Common javelin injuries ?

What are common javelin injuries and what exercises do javelin throwers routinely do to keep the shoulder and pectoralis minor healthy ?

Groin injuries are very common

The javelin can be tough on your body. It’s a game of inches and all it takes is not hitting it clean one time to mess you up pretty good. Your body really needs to be in solid shape . Javelin GPP)before really hitting throws from a full approach. Lots of injuries to elbows, shoulders, groins, backs. However, it’s the most fun event in track and field and nothing does feel better when you hit it good.

Spend lots of time stretching, various ball throws, basic shoulder rotation exercises with weights, and hitting the javelin clean. Lots of short runs and easy throws will get you into throwing shape and keep you healthy

Most of the jav throwers I’ve talked with seem to be battling elbow and low back injuries. Shoulder, groin, abs/obliques and ACL’s round out the list.

The oddest jav injury I witnessed this year was a burst appendix. I guess the athlete felt sick that morning but thought it was just the flu, it was the last meet of the season so he tried to “tough it out”. Part way through the comp took a throw and went down to the runway in agony. Medics came and scooped him right off the track into the ambulance and drove straight to the ER.

LOL no BUTS here ? some scary stuff right there…

What can I do to assure my safety when doing javelin throws about once or twice a week ?

I guess internal and external rotations are a must, prone internal rotations, scapular pushups, glucosamine and chondroitin, alot of ab work, and staying flexible all over.

Should I wear a belt when throwing ?

Does it matter if I throw with a cheap or expensive javelin ? I heard there are tailwind, headwind, stiff and flexible sticks. Does it really matter ?

As you can see i’m not looking to specialize in it, just get the most of what I can with the strength I have… It’s not like there are good coaches for it around either.

Staying safe for the 100m is top priority…

  1. Don’t throw Javelin
  2. If you throw Javelin technique is king and don’t throw hard
  3. If you ignore above don’t come crying to me.

Javelin is among the toughest events on in T&F.

In the Javelin you run in fast, do cross overs fast block and throw the Javelin fast and hard, so you are working from the ankles to wrist hard.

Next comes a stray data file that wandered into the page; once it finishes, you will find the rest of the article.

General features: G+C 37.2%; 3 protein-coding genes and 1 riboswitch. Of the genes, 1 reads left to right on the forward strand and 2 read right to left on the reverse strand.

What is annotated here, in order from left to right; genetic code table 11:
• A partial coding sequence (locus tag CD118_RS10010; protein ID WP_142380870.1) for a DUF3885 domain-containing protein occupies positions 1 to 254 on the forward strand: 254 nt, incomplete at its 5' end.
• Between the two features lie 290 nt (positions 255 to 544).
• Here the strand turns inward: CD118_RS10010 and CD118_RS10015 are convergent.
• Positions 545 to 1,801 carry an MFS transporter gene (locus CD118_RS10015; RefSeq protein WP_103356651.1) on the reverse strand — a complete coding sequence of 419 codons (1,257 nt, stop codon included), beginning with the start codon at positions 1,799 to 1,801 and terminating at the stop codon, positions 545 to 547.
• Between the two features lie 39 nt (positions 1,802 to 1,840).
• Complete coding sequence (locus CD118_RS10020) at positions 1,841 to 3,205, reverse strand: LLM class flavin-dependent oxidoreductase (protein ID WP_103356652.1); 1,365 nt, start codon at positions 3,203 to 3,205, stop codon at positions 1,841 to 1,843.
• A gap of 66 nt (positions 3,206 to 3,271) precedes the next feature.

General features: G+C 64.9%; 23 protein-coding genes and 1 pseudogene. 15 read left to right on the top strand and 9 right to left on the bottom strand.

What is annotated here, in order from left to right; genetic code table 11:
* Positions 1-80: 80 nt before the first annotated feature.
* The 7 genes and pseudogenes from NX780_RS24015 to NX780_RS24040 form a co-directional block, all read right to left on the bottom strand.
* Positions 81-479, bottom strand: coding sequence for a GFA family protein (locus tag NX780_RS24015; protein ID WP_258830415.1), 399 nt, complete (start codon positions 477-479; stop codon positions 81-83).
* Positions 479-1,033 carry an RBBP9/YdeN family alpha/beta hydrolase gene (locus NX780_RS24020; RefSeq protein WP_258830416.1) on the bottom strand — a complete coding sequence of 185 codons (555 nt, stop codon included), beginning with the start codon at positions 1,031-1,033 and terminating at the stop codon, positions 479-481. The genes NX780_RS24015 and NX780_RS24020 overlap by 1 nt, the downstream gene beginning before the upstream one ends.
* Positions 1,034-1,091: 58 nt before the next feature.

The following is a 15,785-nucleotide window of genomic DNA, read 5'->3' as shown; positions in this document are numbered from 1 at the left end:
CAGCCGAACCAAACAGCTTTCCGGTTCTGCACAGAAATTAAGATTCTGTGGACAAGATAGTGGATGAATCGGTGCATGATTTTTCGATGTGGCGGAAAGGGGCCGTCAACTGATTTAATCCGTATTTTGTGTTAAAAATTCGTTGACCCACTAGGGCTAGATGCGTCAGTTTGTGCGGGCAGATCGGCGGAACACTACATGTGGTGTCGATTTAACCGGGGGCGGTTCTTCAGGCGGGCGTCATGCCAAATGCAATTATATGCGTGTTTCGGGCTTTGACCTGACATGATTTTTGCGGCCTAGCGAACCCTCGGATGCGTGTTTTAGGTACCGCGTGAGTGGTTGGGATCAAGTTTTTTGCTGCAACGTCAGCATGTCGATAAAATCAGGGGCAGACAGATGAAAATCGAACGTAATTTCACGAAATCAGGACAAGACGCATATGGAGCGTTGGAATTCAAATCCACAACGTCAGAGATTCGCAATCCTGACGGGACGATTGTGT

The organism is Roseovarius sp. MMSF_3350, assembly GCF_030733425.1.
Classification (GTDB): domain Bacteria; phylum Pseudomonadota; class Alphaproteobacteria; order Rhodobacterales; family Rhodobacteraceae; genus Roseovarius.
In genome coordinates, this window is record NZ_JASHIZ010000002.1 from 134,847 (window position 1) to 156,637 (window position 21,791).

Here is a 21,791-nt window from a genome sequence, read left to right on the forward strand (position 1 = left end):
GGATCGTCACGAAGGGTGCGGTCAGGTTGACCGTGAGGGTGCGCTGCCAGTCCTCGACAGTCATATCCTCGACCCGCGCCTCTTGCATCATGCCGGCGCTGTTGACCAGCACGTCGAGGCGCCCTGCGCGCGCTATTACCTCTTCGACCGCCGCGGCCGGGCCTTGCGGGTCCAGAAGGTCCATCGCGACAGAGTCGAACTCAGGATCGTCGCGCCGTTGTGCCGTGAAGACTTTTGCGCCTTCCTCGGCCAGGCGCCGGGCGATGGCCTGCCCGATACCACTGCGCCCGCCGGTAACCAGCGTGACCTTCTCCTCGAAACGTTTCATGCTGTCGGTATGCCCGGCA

I found it easier and less painful to run and headbutt brickwalls.

PS I love Javelin, I was a wanna be Javelin thrower and threw hammers.

LOL nice commercial for the sport :slight_smile:

Throwing javelin without a coach and likely without any sort of throwing sport background (baseball, qb in football, etc.) doesn’t sound like a good idea at all.

I guess you are right… There is some coach around, but I’m not so sure he studied the jav, he’s a 400m guy.

I’ll go talk to him…

Have you considered discus throwing? I found it to be extremely pleasant and enjoy every instant of it.

Just take it slow. Along with all the exercises that you mentioned you must build up a huge volume of easy throws with various weighted balls and javelins. Finding the groove and your technique. Let the pre stretch in your belly and shoulder throw the javelin.

As far as javelins go here is the deal
The ratings really don’t mean much with the modern javelins. The ratings were more based on teh pre 1986 javelins where many throwers had trouble with flat throws. However, the highers the rating, the more stiff the javelin is. When hit clean the stiff javelins will go farther because they flex less. However they are not as forgiving on the body as a lesser flex javelin. Most elite javelin throwers don’t throw hard high rated carbon javs in training. Get like a 50 meter jav.

Tailwind javelins usually have a blunt tip and all things being equal will still fly farther than a headwind in a headwind if hit clean. headwind javelins have a narrower look and are a little easier to hit clean.